Wednesday, August 24, 2011

Talking With Readers

One thing I've loved about my new job is talking books with one of my co-workers. She's a big reader who ranges from literary to all things Harlequin. The perspective of someone who reads but doesn't write is fresh for me. Now another co-worker started reading a book and was telling me how mad she was at a male character over how he treated the heroine.

The depth of her immersion in the story was inspiring for me because last week she'd mentioned that the story was confusing at times due to an abundance of characters.

Yet that didn't stop her from rooting for the heroine.

How do I make a story like that? One that, despite its weaknesses, ensares a reader to the end?

There are lots of rules on how to do it, but sometimes I think it comes down to voice.

What was the last book you read that put you in tears or made you mad at a character? Any insight on how the writer did it? Do you talk books with nonwriters?

29 comments:

Isis Rushdan said...

I finished reading one book even though I thought the protagonist wasn't very likeable. Along the way, I kept asking myself why I was still turning the pages. It came down to several factors: although I didn't like the protagonist, I felt sympathy for her; the voice was amazing; the mystery woven into the plot hooked me.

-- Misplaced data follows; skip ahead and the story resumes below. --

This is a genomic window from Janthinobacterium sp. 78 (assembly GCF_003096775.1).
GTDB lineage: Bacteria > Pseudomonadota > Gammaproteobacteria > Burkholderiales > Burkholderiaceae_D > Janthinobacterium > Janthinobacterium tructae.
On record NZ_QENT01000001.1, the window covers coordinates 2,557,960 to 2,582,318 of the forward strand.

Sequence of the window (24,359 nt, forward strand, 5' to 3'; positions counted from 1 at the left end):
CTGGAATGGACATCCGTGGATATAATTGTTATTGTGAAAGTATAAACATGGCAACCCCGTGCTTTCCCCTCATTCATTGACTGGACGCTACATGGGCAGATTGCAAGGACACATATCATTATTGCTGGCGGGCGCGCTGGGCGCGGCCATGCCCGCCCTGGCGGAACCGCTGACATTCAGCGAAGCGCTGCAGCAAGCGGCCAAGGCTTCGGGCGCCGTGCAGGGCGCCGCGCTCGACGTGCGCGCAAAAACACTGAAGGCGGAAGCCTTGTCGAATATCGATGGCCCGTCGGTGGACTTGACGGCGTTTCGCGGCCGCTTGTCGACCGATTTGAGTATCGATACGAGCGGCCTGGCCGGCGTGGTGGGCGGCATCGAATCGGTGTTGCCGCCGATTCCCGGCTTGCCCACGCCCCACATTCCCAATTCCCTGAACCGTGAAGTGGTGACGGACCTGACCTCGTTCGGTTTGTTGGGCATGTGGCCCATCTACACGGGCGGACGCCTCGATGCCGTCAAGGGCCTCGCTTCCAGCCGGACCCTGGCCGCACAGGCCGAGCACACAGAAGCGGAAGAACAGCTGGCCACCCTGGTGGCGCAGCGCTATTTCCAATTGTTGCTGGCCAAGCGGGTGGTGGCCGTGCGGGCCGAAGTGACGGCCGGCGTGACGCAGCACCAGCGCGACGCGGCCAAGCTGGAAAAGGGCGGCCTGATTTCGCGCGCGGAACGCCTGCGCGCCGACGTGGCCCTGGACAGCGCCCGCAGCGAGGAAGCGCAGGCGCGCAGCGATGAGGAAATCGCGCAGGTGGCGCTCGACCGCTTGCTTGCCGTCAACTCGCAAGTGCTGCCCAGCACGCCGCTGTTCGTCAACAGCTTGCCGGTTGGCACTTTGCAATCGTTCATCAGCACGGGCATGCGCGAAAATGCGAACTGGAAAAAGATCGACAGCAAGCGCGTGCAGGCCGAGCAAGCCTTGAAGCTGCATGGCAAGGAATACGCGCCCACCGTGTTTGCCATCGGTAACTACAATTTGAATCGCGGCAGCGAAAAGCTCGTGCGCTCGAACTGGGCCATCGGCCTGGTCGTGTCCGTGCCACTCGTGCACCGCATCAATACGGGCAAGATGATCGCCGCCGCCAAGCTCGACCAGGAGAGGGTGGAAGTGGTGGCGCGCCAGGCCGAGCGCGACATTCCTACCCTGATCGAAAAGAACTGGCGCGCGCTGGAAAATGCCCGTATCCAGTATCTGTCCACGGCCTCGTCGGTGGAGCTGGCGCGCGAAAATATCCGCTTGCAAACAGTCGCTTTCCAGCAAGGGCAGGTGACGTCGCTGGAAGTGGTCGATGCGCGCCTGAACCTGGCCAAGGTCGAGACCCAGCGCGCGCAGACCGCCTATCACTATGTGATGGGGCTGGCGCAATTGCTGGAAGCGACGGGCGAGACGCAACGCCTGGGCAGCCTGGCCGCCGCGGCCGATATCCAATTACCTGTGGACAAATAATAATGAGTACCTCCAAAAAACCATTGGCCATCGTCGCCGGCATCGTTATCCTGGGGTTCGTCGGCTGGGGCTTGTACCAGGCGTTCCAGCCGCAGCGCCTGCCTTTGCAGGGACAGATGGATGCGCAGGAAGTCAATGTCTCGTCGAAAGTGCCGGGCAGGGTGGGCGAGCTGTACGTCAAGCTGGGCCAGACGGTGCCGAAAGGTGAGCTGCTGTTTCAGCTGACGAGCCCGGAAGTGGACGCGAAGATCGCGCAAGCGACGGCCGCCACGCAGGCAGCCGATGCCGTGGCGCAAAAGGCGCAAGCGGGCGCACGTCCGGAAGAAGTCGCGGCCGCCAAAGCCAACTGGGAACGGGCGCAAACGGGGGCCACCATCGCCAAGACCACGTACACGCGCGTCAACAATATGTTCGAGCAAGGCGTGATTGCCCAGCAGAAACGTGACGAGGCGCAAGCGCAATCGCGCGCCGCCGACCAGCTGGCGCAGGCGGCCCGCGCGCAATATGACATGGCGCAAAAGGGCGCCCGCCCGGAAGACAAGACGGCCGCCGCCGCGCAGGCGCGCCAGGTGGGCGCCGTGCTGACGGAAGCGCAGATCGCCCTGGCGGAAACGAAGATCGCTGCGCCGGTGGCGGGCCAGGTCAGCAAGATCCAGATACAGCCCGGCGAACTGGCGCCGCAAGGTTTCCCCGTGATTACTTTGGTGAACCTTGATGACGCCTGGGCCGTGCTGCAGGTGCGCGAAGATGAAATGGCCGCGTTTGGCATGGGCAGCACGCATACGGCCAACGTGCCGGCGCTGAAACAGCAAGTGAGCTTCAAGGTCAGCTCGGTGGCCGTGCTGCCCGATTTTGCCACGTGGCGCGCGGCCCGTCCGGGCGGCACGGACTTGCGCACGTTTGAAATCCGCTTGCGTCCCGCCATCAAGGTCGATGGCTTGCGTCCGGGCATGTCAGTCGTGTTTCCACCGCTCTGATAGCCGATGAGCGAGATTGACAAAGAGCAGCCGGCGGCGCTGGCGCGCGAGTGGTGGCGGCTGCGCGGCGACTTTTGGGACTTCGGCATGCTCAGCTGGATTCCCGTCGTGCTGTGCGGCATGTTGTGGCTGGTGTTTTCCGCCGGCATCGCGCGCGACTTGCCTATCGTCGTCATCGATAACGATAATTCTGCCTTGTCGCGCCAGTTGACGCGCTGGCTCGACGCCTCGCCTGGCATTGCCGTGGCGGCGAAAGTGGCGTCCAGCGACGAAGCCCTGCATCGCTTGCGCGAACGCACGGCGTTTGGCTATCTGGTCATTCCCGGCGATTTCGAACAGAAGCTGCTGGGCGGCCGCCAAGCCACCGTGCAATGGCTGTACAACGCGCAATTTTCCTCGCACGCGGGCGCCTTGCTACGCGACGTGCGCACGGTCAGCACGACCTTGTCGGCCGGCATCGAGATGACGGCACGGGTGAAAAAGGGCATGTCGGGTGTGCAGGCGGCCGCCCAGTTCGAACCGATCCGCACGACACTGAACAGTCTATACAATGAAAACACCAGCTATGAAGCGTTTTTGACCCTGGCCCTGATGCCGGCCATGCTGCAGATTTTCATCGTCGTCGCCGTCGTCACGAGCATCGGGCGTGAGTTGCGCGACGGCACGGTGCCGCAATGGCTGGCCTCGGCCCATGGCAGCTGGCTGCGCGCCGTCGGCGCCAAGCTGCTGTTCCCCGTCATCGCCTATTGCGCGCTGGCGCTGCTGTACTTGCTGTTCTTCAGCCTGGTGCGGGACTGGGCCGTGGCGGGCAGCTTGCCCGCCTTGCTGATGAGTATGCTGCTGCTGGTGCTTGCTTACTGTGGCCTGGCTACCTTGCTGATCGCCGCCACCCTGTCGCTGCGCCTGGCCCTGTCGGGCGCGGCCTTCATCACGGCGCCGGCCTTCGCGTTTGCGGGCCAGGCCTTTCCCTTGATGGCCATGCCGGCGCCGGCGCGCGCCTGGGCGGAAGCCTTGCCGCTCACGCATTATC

Having non-writers as beta readers is very helpful.

Jessica Nelson said...

Isis, great insight! Rooting for the unlikable character...now that's a post. ;-) Thanks for stopping by!

KC said...

I like discussing books with non-writers...you get a different perspective. The last book that i read that made me cry was The Center Cannot Hold by Elyn Saks...awesome book in my humble opinion. I cried because i thought she recapped her life with such detail and i felt like i was actually in the scene.

Deb Shucka said...

I talk books with anyone who'll engage with me. :-)